MONO COUNTY, Calif. — While many describe saltwater lakes as dead because they don't support marine life, most now realize the Great Salt Lake is alive as it sustains life in America's driest region, the Great Basin.

Like the Great Salt Lake, another similar body of water was facing the same dire future until a creative effort saved it.

On a map, Mono Lake looks like a lumpy bagel. In person, it's an entrancing gem in the shadow of some of America's tallest mountains with Yosemite National Park right up the road.

"Just everything seems a little different. A little drier and smaller. But nonetheless, it's a beautiful area of the country," said visitor Denise Shermer.

That's one of many similarities between Mono Lake and the Great Salt Lake. Both are shadows of what they were as each serves as punctuation at the east and west ends of the Great Basin. Each in the shadow of mountains that provide life-sustaining water.

The Mono Lake Committee is a non-profit dedicated to preserving the lake. Like the Great Salt Lake, Mono teems with birds in the water and along the shores and islands; both critical to entire species.

While birds are suffering due to low lake levels in the Great Basin, they may be what saves Mono and the Great Salt Lake. The Audubon Society has advocated for the Great Basin's lakes for more than a generation.

"Here at Great Salt Lake and Mono Lake, you have, you know, 99% of the North American population of eared grebes that use these two lakes," said Marcelle Shoop with the Audubon Society.

Mono is tiny compared to the Great Salt Lake. In addition, it has tufas, spires that look like they're drawn by Dr. Seuss, but are limestone formed by the separation of minerals when subsurface fresh springs emerge into the alkaline lake.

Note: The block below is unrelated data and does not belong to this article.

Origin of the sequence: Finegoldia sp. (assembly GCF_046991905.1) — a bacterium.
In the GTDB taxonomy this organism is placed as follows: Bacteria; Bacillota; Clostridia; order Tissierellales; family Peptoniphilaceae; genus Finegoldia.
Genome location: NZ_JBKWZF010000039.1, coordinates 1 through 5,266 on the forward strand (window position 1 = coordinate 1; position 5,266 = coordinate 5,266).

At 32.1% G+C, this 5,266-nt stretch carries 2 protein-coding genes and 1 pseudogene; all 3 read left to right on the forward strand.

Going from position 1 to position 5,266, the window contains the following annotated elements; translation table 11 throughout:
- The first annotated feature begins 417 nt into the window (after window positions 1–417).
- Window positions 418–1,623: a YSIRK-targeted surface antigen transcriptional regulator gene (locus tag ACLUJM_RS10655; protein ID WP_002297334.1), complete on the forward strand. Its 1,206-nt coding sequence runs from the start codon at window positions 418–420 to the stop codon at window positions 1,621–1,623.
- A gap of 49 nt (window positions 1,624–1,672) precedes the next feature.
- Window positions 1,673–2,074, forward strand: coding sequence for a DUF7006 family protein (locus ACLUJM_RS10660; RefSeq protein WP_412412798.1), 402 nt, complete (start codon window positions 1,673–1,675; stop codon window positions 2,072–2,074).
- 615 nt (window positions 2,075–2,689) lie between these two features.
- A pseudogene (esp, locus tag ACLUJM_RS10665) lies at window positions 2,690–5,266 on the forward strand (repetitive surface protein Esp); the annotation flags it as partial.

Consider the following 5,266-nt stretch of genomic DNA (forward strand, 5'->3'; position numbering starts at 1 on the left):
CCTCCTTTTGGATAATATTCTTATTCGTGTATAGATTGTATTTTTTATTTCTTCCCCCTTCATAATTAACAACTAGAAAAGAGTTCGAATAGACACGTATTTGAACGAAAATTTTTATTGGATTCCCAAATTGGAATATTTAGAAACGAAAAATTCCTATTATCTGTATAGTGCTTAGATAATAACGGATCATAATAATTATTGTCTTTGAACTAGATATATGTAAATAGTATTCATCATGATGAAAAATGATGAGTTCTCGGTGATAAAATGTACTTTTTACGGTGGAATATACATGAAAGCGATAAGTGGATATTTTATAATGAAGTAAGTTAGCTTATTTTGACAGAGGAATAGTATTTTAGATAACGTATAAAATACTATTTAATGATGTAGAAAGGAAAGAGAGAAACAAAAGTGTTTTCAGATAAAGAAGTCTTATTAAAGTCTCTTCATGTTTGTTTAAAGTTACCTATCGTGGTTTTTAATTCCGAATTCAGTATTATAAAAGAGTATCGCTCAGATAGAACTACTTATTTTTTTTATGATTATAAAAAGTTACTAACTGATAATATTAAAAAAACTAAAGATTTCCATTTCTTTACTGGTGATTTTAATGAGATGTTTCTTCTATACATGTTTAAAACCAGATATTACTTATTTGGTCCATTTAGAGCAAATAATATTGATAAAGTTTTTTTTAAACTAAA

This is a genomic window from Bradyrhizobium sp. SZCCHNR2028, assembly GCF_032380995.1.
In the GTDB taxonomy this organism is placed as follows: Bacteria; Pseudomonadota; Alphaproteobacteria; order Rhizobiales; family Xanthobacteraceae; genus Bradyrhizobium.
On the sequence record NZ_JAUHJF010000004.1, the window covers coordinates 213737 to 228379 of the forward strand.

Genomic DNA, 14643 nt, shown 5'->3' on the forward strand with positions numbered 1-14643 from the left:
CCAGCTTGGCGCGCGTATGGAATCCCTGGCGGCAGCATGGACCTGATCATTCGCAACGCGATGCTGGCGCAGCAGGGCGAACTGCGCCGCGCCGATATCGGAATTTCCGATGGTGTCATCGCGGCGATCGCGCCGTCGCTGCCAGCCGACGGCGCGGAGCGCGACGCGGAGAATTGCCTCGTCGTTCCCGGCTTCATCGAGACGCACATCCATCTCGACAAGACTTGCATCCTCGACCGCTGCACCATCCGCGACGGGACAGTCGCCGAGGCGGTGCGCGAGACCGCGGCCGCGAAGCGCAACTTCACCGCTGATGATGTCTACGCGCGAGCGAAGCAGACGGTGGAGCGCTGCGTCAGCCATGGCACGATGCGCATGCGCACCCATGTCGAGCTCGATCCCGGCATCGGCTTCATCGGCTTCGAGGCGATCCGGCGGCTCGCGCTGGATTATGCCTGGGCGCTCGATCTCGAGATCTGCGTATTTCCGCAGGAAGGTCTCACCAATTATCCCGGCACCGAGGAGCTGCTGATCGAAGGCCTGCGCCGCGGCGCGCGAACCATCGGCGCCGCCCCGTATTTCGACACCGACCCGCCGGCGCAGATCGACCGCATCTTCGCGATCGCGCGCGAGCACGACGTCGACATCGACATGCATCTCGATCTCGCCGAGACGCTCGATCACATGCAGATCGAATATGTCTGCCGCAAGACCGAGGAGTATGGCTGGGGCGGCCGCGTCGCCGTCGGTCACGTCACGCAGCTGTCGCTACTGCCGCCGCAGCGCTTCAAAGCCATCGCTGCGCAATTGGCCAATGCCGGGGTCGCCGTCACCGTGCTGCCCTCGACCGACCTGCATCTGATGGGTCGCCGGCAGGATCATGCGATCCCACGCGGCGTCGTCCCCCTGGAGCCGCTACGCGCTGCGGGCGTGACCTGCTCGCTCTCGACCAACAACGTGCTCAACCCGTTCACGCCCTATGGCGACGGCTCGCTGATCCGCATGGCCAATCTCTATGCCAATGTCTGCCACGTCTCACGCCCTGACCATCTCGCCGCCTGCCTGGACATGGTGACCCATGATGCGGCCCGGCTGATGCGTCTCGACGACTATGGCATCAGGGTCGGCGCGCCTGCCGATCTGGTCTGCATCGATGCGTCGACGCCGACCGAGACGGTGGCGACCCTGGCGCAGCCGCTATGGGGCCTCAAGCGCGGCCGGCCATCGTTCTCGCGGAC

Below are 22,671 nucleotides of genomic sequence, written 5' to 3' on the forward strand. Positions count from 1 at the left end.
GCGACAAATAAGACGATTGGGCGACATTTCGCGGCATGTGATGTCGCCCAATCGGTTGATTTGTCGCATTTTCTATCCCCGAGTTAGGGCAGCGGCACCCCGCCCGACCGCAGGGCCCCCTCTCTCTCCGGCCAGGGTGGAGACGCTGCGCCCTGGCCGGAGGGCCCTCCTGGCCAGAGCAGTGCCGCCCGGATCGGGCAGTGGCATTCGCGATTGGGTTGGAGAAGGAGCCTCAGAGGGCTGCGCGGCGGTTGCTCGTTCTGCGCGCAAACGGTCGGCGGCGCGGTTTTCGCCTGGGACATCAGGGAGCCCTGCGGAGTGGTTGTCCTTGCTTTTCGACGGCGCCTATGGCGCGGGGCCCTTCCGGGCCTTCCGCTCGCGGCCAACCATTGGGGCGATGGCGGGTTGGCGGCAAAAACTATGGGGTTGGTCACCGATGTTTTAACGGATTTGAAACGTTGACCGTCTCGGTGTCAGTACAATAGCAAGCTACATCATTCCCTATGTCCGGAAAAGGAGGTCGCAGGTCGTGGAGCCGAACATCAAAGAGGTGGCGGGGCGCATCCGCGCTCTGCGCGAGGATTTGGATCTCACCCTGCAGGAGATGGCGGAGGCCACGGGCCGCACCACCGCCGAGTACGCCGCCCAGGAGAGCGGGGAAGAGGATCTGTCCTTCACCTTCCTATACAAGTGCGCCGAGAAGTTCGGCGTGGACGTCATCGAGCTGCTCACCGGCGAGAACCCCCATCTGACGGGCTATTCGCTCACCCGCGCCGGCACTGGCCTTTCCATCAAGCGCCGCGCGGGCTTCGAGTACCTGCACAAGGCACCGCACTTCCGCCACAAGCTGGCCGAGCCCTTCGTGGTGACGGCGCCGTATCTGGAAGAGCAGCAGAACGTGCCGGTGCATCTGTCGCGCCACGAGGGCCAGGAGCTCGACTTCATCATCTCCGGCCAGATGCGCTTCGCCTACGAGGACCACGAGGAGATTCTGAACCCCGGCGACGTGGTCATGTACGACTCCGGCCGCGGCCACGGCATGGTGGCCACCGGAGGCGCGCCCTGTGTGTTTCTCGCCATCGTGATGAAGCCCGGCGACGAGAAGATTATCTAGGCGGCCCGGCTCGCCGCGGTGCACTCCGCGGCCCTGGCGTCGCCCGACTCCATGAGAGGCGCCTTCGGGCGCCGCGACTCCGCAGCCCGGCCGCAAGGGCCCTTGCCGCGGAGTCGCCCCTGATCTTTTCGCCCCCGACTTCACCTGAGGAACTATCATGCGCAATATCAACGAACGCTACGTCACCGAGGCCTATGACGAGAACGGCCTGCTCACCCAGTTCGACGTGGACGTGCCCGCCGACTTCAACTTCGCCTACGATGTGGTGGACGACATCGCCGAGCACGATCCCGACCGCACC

The tufas can only grow underwater, so they are natural measuring sticks showing Mono is much lower than it was before Los Angeles claimed its water rights and extended its aqueduct to the lake's inlet of Lee Vining Creek.

"I can remember coming here and there'd be no water going over the dam. That's how it operated for decades." explained Geoff McQuilkin with the Mono Lake Committee.

Water entering the northernmost intake of the Los Angeles Aquaduct has a 419 mile trip to the big city which used to take its lions share. But when the water level dropped, a group of college students noticed and surveyed the lake's ecosystem; documenting the danger to brine shrimp, birds and people breathing dust, before suing for the lake's right to exist.

"Mono Lake was at the forefront of realizing that if we don't manage water well and give the environment and birds and wildlife and places that people like to recreate a seat at the table, you're not going to have a state that'll be where you want to live and you're going to have a lot of ecological problems," said McQuilkin.

The lawsuit brought by the newly-formed Mono Lake Committee and Audubon Society asked the courts to recognize water rights don't override the vital interests of the ecosystem and the people who have to live with the consequences of disappearing water. In 1983, the California Supreme Court said they were right, ruling that the Los Angeles Department of Water and Power had gone too far.

"So there is a voice for the environment, a seat at the table and figuring things out, because it's important," said McQuilkin. "But I think back then, they sort of figured like, well, you know, go somewhere else to fish or the birds will find somewhere else. And now we know there really aren't other somewhere elses."

Things are more complicated in Utah where instead of one entity, the Los Angeles Department of Water and Power, the Great Salt Lake's water is diverted by several, and there is far away city to blame as water is taken from the lake.

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